The Consumerist, a consumer rights blog, is running their annual "Worst Ad in America" contest. Beyond the usual mix of unfunny jokes, horrible theme songs, or hackneyed corporate spokesthings, one ad caught my eye. It's a spot for Education Connection, a company which claims to help match students with colleges. If you click on the video, you will discover why Education Connection has been nominated for Worst Jingle:
But it's not the quality of the jingle that interests me here. Our pitchwoman sings, "It matched me with the right college for me for free." As Neil Young says, "Tell me more, tell me more." Who are these altruists who want to inform America's youth about their exciting college options?
In order to find out, I decided to sign up for Education Connection as a prospective student. I gave one of my old California addresses, selected Education doctoral programs as my main interest, and waited to see what popped up. Might it be Stanford? The University of California network? The affordable Cal State system perhaps?
You can imagine my surprise when the University of Phoenix and Ashford University (two for-profit, online institutions) popped up in the recommendation box.
This, of course, is what I had suspected all along. Knowing that America's for-profit universities have been having trouble
luring new victims recruiting new students these days, I suspected that they would be eager to embrace alternative recruiting channels. This is particularly true due to the settlement of a recent class-action lawsuit, in which two whistleblowers alleged that University of Phoenix had made incentive payments to its own recruiters based on the number of students recruited, an illegal practice. U of P paid $78.5 million to settle this lawsuit, admitting no wrongdoing. But although it may be illegal to pay your own recruiters this way, there's no problem with paying Education Connection to generate leads for you.
It's not particularly difficult to connect the dots between Education Connection and for-profit institutions. If we take a look at Education Dynamics (their slogan: "Find, enroll, retain."), the parent company of Education Connection, we see a very close relationship to the for-profit sector. Let's take a look at a line in CEO Tom Anderson's bio:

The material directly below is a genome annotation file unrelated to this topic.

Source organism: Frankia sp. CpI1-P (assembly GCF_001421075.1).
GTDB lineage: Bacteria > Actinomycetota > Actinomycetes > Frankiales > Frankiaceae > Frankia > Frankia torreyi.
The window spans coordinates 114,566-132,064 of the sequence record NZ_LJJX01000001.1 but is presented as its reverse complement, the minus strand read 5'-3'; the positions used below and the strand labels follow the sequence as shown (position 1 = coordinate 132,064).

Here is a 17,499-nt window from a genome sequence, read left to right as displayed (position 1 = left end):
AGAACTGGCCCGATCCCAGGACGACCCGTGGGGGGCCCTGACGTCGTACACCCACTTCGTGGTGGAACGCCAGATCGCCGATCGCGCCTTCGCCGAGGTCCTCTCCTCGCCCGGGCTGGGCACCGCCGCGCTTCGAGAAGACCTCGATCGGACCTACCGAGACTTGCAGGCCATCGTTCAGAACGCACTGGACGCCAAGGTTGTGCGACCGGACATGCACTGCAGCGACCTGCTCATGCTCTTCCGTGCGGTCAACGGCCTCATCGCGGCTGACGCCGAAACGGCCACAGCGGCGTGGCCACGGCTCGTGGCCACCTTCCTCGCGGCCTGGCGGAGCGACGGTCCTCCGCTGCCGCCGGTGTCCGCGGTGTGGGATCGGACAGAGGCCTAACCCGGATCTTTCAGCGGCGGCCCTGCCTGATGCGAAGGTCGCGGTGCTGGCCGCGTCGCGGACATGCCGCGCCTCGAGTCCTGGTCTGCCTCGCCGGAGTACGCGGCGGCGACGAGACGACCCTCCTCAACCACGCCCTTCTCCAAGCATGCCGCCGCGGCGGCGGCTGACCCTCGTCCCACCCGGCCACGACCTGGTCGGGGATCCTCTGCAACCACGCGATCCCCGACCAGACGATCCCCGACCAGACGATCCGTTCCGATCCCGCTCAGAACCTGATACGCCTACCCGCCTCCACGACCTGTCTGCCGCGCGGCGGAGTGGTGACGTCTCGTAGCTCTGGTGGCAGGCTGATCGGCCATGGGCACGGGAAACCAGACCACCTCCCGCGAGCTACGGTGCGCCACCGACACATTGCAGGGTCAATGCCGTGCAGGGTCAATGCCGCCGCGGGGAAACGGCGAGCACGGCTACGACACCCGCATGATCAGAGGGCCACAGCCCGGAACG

As CEO, Tom leads EducationDynamics into a new phase of growth by expanding on the Company's commitment to being the most trusted partner for higher education institutions and the students they seek to serve, particularly as students receive less government support and the industry faces increased regulatory oversight.
Hmmmmmm. And let's have a look at the bio of Richard Capezzali, the founder of Education Connection:
...Richard’s career in proprietary education spans forty years...Richard, evidently, is a veteran of the for-profit university game. We can be sure that he knows how to find, enroll, and retain.
In addition to outsourcing your recruitment, the other advantages of relying on Education Connection are obvious. The for-profits can let this middleman make the lowbrow, Slap-Chop style pitch to the poor suckers who'd like to go to school the EZ way, and then fork over some dough once some of them sign on the line. The core brand remains untarnished, which fits nicely with the glossy, high-minded "I am a Phoenix" ads at the airport.
It would be lovely if Education Connection were only a joke. Sadly, people actually sign up for this stuff. In fact, Education Connection seems to be doing very well--they've even managed to recruit a celebrity spokeswoman. Former 90210 actress Shannen Doherty has signed up to be the pitchwoman for Education Connection, and she's quite enthusiastic about her new job:
"Education Connection helped me find a way to go back to school. The site made it easy for me to choose the right program and earn my degree while maintaining my busy lifestyle," said Doherty. "I made the decision to do something smart for my future and I want to inspire others to do the same."
Needless to say, it isn't a smart decision. As we've documented here on the blog before, students who join up with for-profit institutions are frequently signing on for crippling debt and slim prospects of graduation.
Of course, all of these programs do have the killer advantage of allowing you to go to college in your PJs. That counts for a lot in the whole college-choice equation, evidently. See below...